A rigid designator is one that designates the same object in every possible world. Thus “Plato” designates Plato in every world; in no world does it designate anyone else. We must hasten to add that names are only rigid with respect to a language, i.e. under a particular assignment of meaning; no name is rigid in virtue of being the sound or mark that it is. Words are conventionally attached to meanings, so that they only contingently denote whatever it is they actually denote. Clarity might be served by saying that the meaning of a name is what is properly rigid (similarly the meaning of a description is what is properly non-rigid). The meaning or sense of a name rigidly designates its reference. It doesn’t follow that the mode of presentation associated with a name is rigid, if that concept it taken qualitatively, i.e. how the reference seems to the speaker. And that would not be a plausible view given that numerically distinct objects can appear the same way. Nor do the ideas in the speaker’s mind rigidly designate (this is one reason description theories of names run into trouble). Names have a special kind of meaning that ties them to their actual bearer across possible worlds. The standard view of this is that the meaning of the name is its bearer, so that constancy of meaning guarantees constancy of bearer, by virtue of strict identity. If the meaning of “Plato” is Plato, then of course it designates the same person in every world, since the meaning just is the reference: this is like saying that Plato is Plato in every world. The statement “The meaning of ‘Plato’ is identical to the reference of ‘Plato’” is true, and identities hold necessarily. Nothing like this can be said of definite descriptions, so they fail to be rigid. We could say that the general terms forming the description rigidly designate the properties they actually designate, but not that the description rigidly designates the object that contingently satisfies it.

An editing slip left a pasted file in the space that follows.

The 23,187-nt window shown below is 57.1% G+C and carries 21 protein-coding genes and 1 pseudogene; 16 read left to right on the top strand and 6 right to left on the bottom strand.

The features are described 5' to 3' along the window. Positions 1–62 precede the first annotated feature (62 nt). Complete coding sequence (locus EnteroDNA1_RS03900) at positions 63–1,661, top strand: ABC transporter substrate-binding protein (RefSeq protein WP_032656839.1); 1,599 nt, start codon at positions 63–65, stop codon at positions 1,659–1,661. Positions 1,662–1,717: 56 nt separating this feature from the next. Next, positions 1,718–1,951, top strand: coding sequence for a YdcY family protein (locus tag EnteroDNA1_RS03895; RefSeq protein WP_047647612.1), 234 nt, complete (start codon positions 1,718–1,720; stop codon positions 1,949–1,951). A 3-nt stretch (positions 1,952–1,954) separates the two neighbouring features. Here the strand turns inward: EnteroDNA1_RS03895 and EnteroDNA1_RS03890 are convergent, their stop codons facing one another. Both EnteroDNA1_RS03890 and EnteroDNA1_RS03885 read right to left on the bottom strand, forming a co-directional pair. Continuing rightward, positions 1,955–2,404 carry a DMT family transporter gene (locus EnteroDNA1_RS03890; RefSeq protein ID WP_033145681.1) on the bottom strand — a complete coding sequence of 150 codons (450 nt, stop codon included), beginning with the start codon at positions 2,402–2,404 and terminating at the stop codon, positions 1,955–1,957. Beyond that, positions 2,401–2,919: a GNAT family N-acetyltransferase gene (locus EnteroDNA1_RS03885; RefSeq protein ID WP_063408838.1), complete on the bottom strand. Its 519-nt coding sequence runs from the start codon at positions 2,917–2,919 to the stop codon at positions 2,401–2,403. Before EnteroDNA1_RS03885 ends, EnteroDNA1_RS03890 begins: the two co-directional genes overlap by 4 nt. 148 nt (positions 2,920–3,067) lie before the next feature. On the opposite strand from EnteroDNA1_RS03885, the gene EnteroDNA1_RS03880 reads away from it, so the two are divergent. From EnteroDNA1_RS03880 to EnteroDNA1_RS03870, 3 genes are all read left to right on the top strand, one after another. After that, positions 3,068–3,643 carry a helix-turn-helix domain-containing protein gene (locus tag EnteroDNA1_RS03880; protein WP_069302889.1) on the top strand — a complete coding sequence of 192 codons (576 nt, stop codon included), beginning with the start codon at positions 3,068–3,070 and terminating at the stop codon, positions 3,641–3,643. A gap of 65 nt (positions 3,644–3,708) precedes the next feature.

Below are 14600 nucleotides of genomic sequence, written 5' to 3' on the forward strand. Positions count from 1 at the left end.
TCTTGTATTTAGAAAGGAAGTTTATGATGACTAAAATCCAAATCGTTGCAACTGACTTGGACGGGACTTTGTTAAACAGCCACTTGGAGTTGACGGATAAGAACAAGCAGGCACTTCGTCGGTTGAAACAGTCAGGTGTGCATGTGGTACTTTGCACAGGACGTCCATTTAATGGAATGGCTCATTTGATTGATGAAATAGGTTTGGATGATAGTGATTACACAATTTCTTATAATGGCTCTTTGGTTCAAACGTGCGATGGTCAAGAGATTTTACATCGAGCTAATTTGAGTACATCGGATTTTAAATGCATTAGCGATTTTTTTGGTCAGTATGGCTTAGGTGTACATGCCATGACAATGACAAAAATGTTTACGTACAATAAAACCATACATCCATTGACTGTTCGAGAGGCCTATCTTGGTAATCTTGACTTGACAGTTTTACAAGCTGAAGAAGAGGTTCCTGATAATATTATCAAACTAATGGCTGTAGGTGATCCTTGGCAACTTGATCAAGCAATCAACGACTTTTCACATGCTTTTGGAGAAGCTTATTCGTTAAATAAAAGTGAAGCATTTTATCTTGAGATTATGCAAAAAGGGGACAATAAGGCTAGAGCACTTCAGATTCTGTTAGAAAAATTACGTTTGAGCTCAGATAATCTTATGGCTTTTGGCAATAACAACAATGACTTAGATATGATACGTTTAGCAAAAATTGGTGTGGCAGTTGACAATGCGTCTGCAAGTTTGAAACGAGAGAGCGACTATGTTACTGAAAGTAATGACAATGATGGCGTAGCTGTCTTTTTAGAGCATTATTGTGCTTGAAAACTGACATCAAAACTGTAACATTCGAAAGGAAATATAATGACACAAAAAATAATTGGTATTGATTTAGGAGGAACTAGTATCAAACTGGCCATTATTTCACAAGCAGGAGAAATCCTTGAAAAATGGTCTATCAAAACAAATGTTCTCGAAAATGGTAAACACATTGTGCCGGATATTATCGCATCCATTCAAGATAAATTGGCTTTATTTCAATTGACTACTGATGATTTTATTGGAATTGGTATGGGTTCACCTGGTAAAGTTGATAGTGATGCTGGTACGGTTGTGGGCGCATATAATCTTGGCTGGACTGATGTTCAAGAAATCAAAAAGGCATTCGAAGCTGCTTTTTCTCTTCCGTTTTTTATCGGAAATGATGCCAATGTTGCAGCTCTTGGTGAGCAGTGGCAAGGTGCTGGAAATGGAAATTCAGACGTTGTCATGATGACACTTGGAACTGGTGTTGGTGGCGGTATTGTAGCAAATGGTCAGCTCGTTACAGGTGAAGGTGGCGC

So far, so orthodox: but now I want to raise the question of what kind of necessity is in play here. We could rephrase the concept of rigidity as follows: names have the property of necessarily denoting what they actually denote. It is part of the essence of “Plato” (its meaning) that it denotes Plato; in no world does it denote anyone else. So names have essences just as objects have essences: Plato is necessarily a man and “Plato” necessarily denotes this man. The name “Plato” has other essential properties (remember we mean its meaning) such as that it is a name or is part of language or is not identical to the name “Aristotle”: meanings have essences too. It is part of the essence of the meaning of “Plato” that it designates Plato—but it is not part of the essence of the meaning of “the teacher of Aristotle” that it designates Plato, even though he did teach Aristotle. So we can say that the same notion of necessity is used to characterize rigidity as is used to characterize the essence of objects—good old metaphysical necessity. We say that a person necessarily has the parents she actually has, and we can equally say that a name necessarily refers to what it actually refers to; while a person does not necessarily attend the school she actually attends, and does not necessarily satisfy the descriptions she actually satisfies. Semantic properties can be essential (or contingent) properties too. Languages are bearers of modality just as non-linguistic reality is. Rigidity is just another species of necessity.